Level I BASIC
|Designed by||Steve Leininger|
|Tiny BASIC, Palo Alto Tiny BASIC|
|TRS-80 Level II BASIC|
The original prototype of the TRS-80 Model I ran Li-Chen Wang's public domain version of Tiny BASIC. During a demonstration to executives, Tandy Corporation's then President Charles Tandy tried to enter his salary, but - as Tiny BASIC used 2-byte signed integers ranging up to only 32,767 - wasn't able to. The result was a request for floating-point math for the production version.
Besides adding single-precision floating-point math, Tandy-employee Steve Leininger extended the language to support input/output routines (keyboard, CRT, and reading and writing from cassettes). The language fit within 4 KB of ROM. In a presentation announcing the TRS-80, Leininger said, "What we did, we went back through the Wang Basic and completely tore out about 60 per cent of it, the integer overhead and all that kind of stuff."
When the TRS-80 was introduced, three versions of BASIC were announced:
- Level I BASIC
- Level II BASIC - developed by Microsoft and using 12KB of ROM to add string handling, error handling, trigonometric and other dedicated functions
- Level III BASIC - also developed by Microsoft, offering disk commands
The Level I language was not available for the TRS-80 Model II but briefly re-surfaced as the baseline package for the TRS-80 Model III in 1981, selling for $699 compared to the $999 system with Model III BASIC (another Microsoft product). The language was identical to the Model I version but with the addition of commands to output to a printer.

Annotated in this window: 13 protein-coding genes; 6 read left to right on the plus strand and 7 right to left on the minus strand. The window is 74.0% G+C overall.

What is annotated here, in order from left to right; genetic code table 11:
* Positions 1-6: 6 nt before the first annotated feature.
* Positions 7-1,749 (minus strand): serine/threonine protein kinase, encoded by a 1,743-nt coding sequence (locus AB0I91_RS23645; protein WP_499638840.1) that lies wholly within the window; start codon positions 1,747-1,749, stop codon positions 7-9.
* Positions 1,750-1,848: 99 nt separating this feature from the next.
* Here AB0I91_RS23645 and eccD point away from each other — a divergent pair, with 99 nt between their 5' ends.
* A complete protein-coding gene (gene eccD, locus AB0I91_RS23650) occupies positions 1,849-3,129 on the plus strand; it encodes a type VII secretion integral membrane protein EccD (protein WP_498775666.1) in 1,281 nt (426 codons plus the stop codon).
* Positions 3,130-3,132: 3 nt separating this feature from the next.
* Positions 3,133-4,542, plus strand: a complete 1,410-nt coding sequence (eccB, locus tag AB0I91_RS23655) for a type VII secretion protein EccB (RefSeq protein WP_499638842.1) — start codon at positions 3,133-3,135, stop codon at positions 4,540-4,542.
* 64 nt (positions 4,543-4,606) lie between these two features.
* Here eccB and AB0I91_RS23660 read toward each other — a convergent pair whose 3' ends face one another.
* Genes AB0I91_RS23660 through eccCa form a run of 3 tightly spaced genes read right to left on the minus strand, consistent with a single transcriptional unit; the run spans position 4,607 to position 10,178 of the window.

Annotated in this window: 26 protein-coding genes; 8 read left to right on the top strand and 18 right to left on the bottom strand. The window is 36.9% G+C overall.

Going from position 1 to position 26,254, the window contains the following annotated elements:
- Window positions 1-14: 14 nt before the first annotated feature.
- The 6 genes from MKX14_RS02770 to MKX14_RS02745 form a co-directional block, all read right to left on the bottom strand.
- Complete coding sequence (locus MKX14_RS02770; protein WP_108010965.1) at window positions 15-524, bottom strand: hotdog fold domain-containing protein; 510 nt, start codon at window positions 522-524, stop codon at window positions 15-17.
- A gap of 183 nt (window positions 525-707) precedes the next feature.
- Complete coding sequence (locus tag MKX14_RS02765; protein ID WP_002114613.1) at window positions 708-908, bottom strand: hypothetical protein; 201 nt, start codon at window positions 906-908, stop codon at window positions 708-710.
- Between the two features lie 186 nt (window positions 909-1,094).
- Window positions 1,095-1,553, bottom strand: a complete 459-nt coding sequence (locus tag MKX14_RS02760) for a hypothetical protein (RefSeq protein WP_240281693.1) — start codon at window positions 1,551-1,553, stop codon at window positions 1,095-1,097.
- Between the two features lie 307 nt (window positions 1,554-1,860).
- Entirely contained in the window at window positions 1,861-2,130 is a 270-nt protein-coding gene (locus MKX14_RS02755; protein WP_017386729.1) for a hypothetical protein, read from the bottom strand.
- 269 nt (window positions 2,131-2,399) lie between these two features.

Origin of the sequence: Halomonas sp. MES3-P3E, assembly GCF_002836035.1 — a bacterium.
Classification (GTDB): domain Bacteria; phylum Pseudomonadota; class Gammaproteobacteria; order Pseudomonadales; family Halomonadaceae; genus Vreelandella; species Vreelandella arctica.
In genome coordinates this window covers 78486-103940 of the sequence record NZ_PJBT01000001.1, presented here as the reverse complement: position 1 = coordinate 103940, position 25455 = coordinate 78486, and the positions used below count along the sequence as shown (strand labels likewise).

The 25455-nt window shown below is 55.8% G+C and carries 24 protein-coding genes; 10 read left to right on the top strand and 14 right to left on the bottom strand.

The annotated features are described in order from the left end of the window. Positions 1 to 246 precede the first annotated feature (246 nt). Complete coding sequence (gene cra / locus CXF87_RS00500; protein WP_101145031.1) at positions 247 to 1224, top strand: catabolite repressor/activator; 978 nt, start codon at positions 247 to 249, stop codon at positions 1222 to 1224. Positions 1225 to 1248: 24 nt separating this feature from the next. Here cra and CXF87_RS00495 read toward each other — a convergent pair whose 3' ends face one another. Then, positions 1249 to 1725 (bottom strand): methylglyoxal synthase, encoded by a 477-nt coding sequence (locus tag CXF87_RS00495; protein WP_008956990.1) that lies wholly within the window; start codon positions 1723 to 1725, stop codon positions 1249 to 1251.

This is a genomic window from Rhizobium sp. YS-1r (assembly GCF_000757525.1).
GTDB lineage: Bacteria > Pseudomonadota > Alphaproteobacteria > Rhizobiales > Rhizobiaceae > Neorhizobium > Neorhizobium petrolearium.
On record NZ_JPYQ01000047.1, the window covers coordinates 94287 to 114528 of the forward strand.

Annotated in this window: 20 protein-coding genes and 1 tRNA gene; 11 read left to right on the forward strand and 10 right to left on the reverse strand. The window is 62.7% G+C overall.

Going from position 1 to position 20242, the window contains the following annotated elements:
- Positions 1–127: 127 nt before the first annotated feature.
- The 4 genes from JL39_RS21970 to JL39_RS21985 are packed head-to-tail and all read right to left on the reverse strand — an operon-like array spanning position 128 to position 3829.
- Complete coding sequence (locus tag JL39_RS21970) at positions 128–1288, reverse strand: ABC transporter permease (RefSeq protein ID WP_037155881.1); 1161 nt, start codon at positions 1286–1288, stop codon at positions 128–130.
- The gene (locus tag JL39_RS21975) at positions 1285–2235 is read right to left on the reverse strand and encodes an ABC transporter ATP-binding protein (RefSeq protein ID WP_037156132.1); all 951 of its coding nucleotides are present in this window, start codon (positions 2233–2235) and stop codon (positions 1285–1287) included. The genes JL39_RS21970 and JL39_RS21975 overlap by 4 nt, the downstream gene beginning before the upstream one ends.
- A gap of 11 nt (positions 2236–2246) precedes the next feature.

Level I BASIC supported the following keywords:
CONT(to continue or resume a program from a breakpoint)
- Math: + - * /
- Relational operators: < > = <= => <>
- Logical operators: * [AND] + [OR]
Like Palo Alto Tiny BASIC on which it was based, Level I BASIC did not tokenize keywords like Microsoft BASIC but used abbreviations to reduce the amount of memory used by keywords, such as
The language supported 26 single-precision variables A to Z, two strings A$ and B$ (limited to 16 characters each), and one pre-defined array A(). The language lacked a DIM statement for dimensioning the array, the size of which was determined by available memory not used by the program listing (4 bytes per item). As the language lacked many common math functions, the manual provided subroutine listings for square root, exponentiation, exponentials, logarithms, arithmetic sign, and trigonometry functions.
- Welsh, David and Welsh, Theresa Priming the Pump: How TRS-80 Enthusiasts Helped Spark the PC Revolution p. 7, Copyright © 2007
- Reed, Matthew. "Level I BASIC". TRS-80.org. Retrieved 27 August 2017.
- "Interview with Steven W. Leininger". TRS-80.com. Retrieved 28 August 2017.
- Thomas, Wes (Sep–Oct 1977). "Radio Shack's $600 Home Computer". Creative Computing. 3 (5): 94–95.
- Reed, Matthew. "Was there a Level I Model III?". TRS-80.org. Retrieved 27 August 2017.
- Lien, David (1977). User's Manual for Level I (First ed.). Fort Worth, TX: Tandy Corporation. pp. 232–233. Retrieved 2 November 2017.
- Lien, David (1977). User's Manual for Level I (First ed.). Fort Worth, TX: Tandy Corporation. pp. 123–132. Retrieved 2 November 2017.
- Lien, David (1977). User's Manual for Level I (First ed.). Fort Worth, TX: Tandy Corporation. pp. 216–220. Retrieved 2 November 2017.